BOGOTA, Colombia (AP) — Until recently, Ivan Duque led the life of a run-of-the-mill Washington, D.C., suburbanite: He had a spacious apartment with his wife in a quiet pocket north of the city, a cushy job at an international development bank, and a love for the city’s iconic Kramerbooks bookshop to satiate his literary appetite.
Then the powerful former president of Colombia, Alvaro Uribe, took him under his wing. What followed was one of the most rapid political ascents in the nation’s history. In the span of four years, the prematurely graying Duque went from being an unknown technocrat to a popular senator and now the frontrunner in Colombia’s first presidential race since the signing of a historic peace accord.
But one question has been dogging Duque on the campaign trail ahead of Sunday’s runoff: Will he be his own man as president or a puppet of his both revered and vehemently detested political mentor?
“There is a lot of fear,” said Ivan Cepeda, a leftist senator supporting Duque’s opponent, former guerrilla and ex-Bogota Mayor Gustavo Petro. “The government of Uribe violated more human rights than many previous administrations combined. To what extent will Duque be able to distance himself from the worst practices and ideas of Uribe?”
Polls indicate the 41-year-old Duque is leading the race against Petro by between 6 and 20 points. Whoever is elected will oversee Colombia at a crucial juncture in its history: The nation is in the early stages of implementing an accord with leftist rebels to end Latin America’s longest running conflict. Coca production and violence has soared in areas vacated by the rebels, testing traditionally close relations with the U.S.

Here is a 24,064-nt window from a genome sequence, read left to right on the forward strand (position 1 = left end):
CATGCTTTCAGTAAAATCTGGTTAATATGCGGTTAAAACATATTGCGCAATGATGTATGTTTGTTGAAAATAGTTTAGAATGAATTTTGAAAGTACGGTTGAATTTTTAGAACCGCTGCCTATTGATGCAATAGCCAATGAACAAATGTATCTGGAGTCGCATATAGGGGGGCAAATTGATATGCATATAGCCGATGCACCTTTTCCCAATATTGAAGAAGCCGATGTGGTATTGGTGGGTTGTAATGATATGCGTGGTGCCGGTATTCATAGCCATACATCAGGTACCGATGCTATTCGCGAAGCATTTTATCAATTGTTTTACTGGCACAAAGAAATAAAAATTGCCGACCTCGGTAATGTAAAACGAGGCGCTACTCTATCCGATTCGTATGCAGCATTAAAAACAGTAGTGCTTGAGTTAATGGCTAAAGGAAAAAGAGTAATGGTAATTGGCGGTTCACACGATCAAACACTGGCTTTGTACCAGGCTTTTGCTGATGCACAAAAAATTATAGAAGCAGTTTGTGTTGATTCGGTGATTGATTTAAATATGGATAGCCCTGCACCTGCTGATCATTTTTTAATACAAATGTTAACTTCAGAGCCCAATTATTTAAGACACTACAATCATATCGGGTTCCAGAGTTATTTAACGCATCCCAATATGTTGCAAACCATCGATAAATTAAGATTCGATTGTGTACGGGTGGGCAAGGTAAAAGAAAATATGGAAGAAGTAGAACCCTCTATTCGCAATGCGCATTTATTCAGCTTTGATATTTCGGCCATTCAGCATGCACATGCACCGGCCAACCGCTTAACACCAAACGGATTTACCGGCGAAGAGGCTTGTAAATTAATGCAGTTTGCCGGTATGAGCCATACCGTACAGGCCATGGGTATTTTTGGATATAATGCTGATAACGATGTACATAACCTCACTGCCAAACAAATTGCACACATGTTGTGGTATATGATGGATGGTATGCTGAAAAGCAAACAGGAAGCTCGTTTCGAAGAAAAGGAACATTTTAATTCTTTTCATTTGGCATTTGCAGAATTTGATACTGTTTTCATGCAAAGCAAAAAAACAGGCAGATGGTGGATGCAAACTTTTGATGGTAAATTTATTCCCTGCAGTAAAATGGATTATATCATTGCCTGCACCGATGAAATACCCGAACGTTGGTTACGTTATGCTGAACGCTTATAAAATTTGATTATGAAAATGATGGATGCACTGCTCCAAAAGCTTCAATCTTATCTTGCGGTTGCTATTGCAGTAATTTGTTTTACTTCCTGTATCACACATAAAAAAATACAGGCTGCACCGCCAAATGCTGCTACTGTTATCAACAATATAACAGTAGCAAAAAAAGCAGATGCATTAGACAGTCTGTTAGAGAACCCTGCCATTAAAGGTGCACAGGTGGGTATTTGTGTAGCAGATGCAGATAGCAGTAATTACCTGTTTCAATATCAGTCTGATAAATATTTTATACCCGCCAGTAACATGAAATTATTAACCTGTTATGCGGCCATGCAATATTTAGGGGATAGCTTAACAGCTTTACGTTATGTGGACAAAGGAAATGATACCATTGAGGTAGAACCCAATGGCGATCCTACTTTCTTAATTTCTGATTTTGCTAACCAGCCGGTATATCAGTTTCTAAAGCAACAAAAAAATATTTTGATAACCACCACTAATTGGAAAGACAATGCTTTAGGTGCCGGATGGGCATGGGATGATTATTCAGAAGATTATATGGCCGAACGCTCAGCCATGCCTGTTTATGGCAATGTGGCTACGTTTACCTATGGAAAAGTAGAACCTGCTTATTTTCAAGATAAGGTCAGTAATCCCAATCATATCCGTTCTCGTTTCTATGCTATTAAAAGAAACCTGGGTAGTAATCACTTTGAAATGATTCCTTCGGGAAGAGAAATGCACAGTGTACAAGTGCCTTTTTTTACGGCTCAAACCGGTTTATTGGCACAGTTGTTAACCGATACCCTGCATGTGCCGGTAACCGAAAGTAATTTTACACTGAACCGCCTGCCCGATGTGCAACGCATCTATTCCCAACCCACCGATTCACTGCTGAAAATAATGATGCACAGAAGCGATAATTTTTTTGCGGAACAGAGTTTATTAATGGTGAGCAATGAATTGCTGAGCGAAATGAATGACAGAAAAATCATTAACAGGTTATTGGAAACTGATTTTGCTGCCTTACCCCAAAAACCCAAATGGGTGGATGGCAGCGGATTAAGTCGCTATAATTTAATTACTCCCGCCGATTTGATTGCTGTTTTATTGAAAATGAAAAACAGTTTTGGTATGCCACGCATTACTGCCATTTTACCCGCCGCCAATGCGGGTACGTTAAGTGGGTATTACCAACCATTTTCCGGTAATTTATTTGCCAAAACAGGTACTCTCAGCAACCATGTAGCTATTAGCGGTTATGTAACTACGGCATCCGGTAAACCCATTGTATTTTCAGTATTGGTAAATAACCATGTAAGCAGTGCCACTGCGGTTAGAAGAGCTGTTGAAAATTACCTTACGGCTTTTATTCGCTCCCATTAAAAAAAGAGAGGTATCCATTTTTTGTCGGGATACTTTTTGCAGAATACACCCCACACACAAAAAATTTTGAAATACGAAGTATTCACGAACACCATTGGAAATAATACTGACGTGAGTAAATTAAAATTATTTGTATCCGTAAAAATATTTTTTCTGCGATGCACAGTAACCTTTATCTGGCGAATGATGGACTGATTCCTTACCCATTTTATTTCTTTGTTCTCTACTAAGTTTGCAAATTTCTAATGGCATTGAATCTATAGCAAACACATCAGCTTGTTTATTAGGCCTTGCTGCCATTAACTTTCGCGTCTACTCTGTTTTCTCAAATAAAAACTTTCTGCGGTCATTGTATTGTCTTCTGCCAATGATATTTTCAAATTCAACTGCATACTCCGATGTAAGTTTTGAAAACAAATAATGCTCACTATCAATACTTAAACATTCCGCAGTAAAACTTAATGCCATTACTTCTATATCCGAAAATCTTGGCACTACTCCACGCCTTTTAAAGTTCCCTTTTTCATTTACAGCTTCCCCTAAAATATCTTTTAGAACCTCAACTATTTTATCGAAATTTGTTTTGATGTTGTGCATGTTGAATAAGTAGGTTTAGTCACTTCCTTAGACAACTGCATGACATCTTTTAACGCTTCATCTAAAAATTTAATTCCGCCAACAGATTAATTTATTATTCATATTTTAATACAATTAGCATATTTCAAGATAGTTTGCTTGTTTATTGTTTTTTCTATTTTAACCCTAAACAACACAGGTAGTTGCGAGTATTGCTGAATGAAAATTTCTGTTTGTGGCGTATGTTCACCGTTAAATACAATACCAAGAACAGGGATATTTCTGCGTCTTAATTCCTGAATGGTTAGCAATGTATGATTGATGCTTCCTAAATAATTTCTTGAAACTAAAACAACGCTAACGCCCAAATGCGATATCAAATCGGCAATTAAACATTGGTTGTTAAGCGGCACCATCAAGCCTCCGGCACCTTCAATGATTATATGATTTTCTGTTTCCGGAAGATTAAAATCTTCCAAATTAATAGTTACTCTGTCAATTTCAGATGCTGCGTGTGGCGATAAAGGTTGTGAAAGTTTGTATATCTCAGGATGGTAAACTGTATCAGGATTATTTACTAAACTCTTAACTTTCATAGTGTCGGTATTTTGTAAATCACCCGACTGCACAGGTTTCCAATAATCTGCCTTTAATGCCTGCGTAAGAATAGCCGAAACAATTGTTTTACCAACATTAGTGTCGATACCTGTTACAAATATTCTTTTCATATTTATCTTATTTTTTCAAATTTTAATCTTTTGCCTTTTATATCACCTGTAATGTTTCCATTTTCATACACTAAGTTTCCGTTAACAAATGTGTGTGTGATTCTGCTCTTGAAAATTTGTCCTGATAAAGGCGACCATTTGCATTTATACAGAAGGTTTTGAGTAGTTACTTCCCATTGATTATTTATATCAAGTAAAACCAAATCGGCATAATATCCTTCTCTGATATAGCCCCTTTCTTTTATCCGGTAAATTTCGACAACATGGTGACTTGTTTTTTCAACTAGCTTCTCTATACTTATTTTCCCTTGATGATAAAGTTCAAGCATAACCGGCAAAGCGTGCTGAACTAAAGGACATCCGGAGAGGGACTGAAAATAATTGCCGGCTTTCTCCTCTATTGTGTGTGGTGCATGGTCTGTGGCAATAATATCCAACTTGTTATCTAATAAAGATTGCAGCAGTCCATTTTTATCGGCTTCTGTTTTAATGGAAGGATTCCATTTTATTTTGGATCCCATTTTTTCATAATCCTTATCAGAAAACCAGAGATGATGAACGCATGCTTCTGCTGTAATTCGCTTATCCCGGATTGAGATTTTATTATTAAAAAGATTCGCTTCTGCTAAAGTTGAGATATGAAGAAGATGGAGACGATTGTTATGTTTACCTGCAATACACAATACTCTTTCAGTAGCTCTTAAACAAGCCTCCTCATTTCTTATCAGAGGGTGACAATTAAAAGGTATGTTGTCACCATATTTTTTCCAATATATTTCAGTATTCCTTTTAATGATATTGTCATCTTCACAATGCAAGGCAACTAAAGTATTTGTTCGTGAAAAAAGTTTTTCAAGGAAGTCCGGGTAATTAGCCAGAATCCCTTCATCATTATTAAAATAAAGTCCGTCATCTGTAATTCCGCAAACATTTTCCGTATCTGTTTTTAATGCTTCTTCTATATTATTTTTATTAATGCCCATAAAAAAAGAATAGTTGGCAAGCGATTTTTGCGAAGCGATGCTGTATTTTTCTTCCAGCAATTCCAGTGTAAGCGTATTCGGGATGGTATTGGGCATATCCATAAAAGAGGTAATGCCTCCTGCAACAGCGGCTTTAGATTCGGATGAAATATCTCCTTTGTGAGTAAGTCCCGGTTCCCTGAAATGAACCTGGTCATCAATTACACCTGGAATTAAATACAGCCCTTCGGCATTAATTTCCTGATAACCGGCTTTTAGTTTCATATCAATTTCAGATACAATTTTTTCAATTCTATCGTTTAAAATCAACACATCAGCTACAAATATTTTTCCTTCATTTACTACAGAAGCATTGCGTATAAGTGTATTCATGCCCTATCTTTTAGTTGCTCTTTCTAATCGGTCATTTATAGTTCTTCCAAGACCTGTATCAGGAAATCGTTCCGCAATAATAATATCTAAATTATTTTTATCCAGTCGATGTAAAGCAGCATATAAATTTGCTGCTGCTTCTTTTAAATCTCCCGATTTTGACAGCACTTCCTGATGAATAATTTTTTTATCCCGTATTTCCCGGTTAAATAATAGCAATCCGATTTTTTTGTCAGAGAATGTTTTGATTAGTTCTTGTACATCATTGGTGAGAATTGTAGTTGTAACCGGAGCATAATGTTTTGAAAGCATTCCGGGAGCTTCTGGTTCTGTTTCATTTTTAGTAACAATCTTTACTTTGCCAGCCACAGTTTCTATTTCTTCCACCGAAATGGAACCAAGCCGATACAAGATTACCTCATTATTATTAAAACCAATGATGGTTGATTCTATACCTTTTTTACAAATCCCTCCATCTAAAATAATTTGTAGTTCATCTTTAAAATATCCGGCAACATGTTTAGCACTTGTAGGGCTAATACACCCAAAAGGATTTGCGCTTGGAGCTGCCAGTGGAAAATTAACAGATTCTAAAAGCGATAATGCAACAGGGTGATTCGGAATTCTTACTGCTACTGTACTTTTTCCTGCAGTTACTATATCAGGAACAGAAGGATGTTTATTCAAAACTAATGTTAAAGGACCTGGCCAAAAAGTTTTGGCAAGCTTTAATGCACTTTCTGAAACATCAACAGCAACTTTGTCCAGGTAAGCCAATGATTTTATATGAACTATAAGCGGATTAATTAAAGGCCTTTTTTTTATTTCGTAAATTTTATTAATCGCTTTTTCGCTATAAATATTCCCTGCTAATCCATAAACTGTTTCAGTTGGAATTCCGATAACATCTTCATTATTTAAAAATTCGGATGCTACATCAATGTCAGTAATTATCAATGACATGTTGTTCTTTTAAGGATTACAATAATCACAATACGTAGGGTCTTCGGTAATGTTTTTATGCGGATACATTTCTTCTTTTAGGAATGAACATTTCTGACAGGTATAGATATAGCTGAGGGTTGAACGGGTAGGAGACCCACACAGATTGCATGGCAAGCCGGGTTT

Petro has promised to uphold the peace deal, while Duque is vowing to make changes, such as not allowing ex-commanders to take up political offices promised by the accord until they have fully confessed their crimes and made reparations to victims. His critics contend such moves could throw the accord’s already shaky implementation into disarray.
A lawyer and father of three, Duque’s fierce criticism of the ex-leaders of the Revolutionary Armed Forces of Colombia echoes the conservative refrains of Uribe, the chief opponent of the peace deal, though in recent weeks the candidate has tweaked his positions. For example, he’s backed away from a plan to overturn a negotiated amnesty for ex combatants involved in drug trafficking. He’s also expressed support for rank-and-file guerillas transitioning to civilian life and has promised not to “shed the agreement to pieces” as some hardliners are seeking.
“The moment has arrived to demand that necessary modifications are made,” he said in a deep voice to a crowd of cheering supporters at a recent rally in Colombia’s coffee growing region. “So that peace is cemented on justice and not impunity.”
Following his first-round win over Petro by more than 14 points, Duque’s relationship with Uribe has come under greater scrutiny. Though Uribe is widely lauded for weakening the rebels during his presidency, critics say his battlefield successes came at the expense of grave human rights abuse by the military, including the killings of thousands of civilians who were then dressed up as rebels to inflate body counts.
According to close friends and advisers, Duque and Uribe bonded toward the end of the candidate’s nearly 13 year career at the Inter-American Development Bank in Washington, where he worked first as an adviser to the office representing three South American countries and later as head of the bank’s cultural division.
After leaving the presidency in 2010, Uribe was invited to lecture at Georgetown University and chose Duque to be his assistant. He also helped Uribe lead a United Nations probe into Israel’s deadly attack on a Gaza-bound aid flotilla and helped Uribe write his memoir.
But even as Uribe was lionized by millions in Colombia, his record on human rights was under fire. Over 100 scholars wrote to Georgetown’s president urging him to reconsider Uribe’s appointment. When he arrived on campus, shouting student protesters were waiting.